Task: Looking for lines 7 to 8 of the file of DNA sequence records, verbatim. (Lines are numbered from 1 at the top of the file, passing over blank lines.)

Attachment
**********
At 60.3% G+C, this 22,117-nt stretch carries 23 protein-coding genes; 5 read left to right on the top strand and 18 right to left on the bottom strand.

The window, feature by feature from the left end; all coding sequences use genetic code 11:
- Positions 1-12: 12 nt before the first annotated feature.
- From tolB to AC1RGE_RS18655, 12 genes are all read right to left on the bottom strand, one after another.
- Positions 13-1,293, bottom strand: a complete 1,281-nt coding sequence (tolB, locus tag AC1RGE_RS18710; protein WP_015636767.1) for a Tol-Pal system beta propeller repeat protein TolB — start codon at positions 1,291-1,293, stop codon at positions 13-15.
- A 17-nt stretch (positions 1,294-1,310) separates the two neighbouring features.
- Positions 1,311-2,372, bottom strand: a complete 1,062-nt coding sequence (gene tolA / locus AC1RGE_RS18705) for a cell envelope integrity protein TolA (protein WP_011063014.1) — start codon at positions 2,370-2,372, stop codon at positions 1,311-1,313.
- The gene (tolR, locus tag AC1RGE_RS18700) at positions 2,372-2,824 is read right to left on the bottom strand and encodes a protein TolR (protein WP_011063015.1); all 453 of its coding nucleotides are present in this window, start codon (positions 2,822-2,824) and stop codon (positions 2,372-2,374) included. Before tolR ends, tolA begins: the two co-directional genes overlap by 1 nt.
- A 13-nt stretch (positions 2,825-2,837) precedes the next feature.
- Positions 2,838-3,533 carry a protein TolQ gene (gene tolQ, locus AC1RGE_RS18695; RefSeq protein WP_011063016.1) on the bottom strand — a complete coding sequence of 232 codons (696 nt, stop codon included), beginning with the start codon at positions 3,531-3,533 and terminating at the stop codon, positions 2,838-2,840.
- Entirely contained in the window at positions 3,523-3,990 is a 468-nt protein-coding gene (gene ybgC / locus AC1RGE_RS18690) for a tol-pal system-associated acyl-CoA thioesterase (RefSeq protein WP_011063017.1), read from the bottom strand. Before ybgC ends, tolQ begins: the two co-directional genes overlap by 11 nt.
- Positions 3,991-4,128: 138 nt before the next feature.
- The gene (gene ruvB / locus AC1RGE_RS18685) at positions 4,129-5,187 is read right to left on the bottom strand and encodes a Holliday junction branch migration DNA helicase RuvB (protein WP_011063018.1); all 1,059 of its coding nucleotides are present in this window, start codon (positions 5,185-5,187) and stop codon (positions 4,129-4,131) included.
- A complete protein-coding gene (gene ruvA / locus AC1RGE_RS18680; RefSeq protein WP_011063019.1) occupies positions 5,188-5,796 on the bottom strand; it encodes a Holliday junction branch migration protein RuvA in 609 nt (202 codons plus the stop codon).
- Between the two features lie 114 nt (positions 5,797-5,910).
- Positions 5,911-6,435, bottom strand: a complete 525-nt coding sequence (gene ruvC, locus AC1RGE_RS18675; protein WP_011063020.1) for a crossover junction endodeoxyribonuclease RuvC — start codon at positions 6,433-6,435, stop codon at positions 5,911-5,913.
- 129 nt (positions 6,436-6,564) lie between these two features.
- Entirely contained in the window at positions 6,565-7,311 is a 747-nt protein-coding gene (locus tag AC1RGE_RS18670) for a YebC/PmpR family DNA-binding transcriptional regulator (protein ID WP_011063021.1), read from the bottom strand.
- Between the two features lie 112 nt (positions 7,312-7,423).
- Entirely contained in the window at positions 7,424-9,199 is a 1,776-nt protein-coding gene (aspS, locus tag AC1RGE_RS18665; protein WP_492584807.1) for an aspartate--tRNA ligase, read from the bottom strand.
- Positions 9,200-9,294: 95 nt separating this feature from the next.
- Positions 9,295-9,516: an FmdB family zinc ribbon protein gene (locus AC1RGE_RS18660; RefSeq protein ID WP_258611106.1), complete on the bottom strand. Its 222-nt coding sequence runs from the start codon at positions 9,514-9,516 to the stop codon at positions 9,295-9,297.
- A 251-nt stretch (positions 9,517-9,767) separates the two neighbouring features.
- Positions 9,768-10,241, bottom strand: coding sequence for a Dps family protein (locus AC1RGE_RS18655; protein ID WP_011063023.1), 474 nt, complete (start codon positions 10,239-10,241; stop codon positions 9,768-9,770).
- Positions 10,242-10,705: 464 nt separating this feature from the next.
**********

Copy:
- Positions 1,311-2,372, bottom strand: a complete 1,062-nt coding sequence (gene tolA / locus AC1RGE_RS18705) for a cell envelope integrity protein TolA (protein WP_011063014.1) — start codon at positions 2,370-2,372, stop codon at positions 1,311-1,313.
- The gene (tolR, locus tag AC1RGE_RS18700) at positions 2,372-2,824 is read right to left on the bottom strand and encodes a protein TolR (protein WP_011063015.1); all 453 of its coding nucleotides are present in this window, start codon (positions 2,822-2,824) and stop codon (positions 2,372-2,374) included. Before tolR ends, tolA begins: the two co-directional genes overlap by 1 nt.